Fly Pattern—Plant, Pie, or Pest?
quilt pattern names are fascinating. Changeable, frequently charming,
and sometimes bewildering, they can be as colorful as the quilts they
identify. The origins of those quilt pattern names are equally
recently read about a pretty plant called Shoo Fly (Nicandra
physalodes), also known as “Apple
of Peru.” The plant is reported to be highly poisonous, and its
juices apparently can be used to produce a natural fly deterrent,
which is how it got the common name of Shoo Fly. I wondered whether
there might be any association with the quilt pattern called Shoo
Fly, and decided to do a little research. It didn’t take long
to find the Quilting
in America website, which
says that, sure enough, this plant is the basis for the quilt pattern
of the same name.
Shoo Fly pattern is a nine-patch variation and it can look quite
different depending upon the way contrasting fabrics are set in the
block. When fabrics are set a certain way, it is not difficult to see
the similarity between the pattern and the flower for which it is
I had always supposed that the pattern name came from Shoo Fly Pie, a
molasses-based concoction of Pennsylvania Dutch origin. The Quilting
in America website also makes this association. The most common
explanation for how the pie got its name was that in earlier times,
it used to be baked in an outdoor oven and was allowed to cool
outside as well. Flies were attracted to the molasses in the pie,
thus resulting in the command, “Shoo, fly!”
Fly is a relatively old quilt pattern. One source dates it to the
mid-1800s, while Barbara Brackman’s Encyclopedia
of Pieced Quilt Patterns lists one
variation as having been published in 1897 by the Ladies Art Company.
The song, “Shoo Fly, Don’t Bother
Me” was first published in 1869. According to Wikipedia, “The
song remained popular over the decades, and was commonly sung by
soldiers during the Spanish-American War of 1898, when flies…were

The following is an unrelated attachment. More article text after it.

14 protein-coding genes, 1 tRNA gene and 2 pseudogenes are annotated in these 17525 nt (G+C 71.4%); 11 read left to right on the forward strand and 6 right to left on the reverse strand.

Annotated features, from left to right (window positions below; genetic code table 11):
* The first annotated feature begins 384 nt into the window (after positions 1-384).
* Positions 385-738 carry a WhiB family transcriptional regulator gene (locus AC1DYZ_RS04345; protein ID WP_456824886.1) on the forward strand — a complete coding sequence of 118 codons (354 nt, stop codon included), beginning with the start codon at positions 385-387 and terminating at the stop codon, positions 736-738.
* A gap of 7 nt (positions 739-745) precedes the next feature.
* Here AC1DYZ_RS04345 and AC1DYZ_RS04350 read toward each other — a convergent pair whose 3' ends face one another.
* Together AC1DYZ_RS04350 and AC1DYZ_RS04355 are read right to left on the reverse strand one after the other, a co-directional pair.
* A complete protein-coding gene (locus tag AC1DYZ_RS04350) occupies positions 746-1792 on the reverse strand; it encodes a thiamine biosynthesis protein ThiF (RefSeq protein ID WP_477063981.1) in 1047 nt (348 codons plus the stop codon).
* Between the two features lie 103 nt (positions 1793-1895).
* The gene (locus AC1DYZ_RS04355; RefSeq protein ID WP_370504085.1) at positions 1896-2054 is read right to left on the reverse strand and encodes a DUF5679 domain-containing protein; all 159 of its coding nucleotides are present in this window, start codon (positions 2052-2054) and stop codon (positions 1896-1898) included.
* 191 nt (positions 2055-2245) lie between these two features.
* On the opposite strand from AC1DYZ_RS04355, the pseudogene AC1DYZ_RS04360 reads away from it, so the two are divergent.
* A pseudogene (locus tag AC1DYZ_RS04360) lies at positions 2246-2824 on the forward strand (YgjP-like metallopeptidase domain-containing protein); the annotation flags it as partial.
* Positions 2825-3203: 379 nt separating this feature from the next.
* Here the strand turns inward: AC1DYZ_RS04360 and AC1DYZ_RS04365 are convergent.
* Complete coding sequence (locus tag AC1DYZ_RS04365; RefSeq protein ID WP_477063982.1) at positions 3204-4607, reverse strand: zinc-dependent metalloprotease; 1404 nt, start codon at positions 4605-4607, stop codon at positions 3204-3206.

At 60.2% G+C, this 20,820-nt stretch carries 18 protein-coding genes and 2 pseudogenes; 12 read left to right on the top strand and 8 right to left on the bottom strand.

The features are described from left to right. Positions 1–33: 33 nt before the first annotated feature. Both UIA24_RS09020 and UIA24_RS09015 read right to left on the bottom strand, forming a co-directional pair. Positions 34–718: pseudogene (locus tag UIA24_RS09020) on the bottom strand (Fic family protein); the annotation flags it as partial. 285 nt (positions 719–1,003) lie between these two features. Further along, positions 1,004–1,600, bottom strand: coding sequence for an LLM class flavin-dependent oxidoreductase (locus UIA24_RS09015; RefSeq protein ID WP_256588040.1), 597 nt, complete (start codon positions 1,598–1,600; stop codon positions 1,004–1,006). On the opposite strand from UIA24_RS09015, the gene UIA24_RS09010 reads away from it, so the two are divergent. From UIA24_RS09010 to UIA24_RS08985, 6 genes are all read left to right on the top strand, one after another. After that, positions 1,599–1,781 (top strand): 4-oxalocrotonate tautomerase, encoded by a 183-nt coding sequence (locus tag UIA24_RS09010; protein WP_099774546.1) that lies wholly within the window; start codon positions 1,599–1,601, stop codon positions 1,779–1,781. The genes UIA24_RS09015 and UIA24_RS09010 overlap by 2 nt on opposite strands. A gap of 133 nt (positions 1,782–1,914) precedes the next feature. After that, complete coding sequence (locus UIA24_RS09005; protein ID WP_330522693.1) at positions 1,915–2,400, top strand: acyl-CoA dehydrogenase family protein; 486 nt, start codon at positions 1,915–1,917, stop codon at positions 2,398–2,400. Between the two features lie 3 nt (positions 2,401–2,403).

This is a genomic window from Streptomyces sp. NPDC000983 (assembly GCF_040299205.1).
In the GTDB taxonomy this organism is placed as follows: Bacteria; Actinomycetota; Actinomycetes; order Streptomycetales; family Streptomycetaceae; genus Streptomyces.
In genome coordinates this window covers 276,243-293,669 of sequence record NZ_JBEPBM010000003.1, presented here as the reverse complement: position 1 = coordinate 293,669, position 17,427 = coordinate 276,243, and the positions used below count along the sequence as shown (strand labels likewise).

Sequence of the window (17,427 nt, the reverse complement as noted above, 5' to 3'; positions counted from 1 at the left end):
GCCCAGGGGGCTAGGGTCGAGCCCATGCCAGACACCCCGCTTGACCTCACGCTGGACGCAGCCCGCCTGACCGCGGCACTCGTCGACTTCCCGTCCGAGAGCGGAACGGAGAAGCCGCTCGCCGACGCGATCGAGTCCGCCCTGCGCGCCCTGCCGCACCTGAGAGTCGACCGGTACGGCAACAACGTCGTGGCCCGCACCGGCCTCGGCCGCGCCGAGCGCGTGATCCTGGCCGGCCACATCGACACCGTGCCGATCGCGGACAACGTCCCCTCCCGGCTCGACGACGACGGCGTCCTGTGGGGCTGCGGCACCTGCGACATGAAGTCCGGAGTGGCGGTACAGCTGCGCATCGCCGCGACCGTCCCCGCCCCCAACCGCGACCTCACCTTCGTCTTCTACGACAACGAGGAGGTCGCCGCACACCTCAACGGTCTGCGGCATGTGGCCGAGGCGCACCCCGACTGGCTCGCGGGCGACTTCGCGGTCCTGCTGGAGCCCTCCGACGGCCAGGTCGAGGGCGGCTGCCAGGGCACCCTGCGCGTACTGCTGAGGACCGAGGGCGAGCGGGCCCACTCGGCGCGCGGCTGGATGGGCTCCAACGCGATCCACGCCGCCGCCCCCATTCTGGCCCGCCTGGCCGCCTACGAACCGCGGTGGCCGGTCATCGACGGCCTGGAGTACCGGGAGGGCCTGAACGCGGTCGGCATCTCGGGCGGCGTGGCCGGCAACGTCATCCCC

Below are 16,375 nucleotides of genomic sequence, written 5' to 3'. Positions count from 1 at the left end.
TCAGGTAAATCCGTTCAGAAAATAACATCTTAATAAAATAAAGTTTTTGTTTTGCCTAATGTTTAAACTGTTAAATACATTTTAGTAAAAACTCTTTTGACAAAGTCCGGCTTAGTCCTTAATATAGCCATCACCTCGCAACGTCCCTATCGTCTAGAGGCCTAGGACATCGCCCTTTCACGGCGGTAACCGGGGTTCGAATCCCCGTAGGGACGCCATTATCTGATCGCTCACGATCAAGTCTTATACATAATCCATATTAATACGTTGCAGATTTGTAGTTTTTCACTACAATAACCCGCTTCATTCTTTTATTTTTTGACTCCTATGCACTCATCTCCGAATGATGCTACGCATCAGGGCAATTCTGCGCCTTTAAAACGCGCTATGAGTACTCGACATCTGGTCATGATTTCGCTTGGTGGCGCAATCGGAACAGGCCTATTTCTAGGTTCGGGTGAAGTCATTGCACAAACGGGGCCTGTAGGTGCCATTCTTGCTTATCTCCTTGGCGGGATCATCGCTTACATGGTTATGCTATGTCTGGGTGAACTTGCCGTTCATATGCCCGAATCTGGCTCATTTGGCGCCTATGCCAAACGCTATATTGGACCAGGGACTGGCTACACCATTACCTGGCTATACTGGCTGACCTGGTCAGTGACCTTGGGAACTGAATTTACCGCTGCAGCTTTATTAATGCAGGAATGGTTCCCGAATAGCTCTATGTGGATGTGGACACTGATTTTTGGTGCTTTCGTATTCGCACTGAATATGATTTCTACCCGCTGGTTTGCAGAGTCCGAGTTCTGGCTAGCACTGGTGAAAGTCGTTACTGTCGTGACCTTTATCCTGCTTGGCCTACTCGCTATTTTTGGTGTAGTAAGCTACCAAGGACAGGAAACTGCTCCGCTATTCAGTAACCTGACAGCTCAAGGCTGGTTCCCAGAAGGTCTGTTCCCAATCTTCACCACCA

a serious enemy.” Although the song was well known during the
same time period as the origin of the quilt pattern, I could find no
documented connection between the two.
railroad slang, a “shoo fly” refers to a railroad detour
that occurs when a track is built around some obstacle. By extension,
the term also means to avoid passing
through a town if the police are hostile.
definition of the term “shoo fly” is a child’s
rocker built in the shape of an animal. One source I found associated
the quilt pattern with this meaning.
is the case with many pattern names, clearly there is some
disagreement about the Shoo Fly’s origins. To my mind, that
only adds to its charm. So take your pick, and while you’re
deciding, why not treat yourself to a slice of Shoo Fly Pie?
Shoo Fly Pie
- 1 c. flour
c. brown sugar
tsp. baking soda
c. hot water
9" unbaked pie shell
flour, cinnamon, and brown sugar. Cut shortening into flour mixture.
Mix until crumbly. Reserve 1/2 c. crumbs. Dissolve baking soda in hot
(but not boiling) water. In a small bowl, combine molasses, egg, and
baking soda water and beat well. Pour into unbaked pie shell.
Sprinkle with reserved crumbs. Bake at 375 degrees for 35 minutes.
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Column 80: Southeastern Quilt and Textile Museum
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Column 47: Literary Gifts
Column 46: A Different Way of Seeing
Column 45: Sampling
Column 44: Hen and Chicks
Column 43: A Star Studied Event
Column 42: Shoo Fly Pattern
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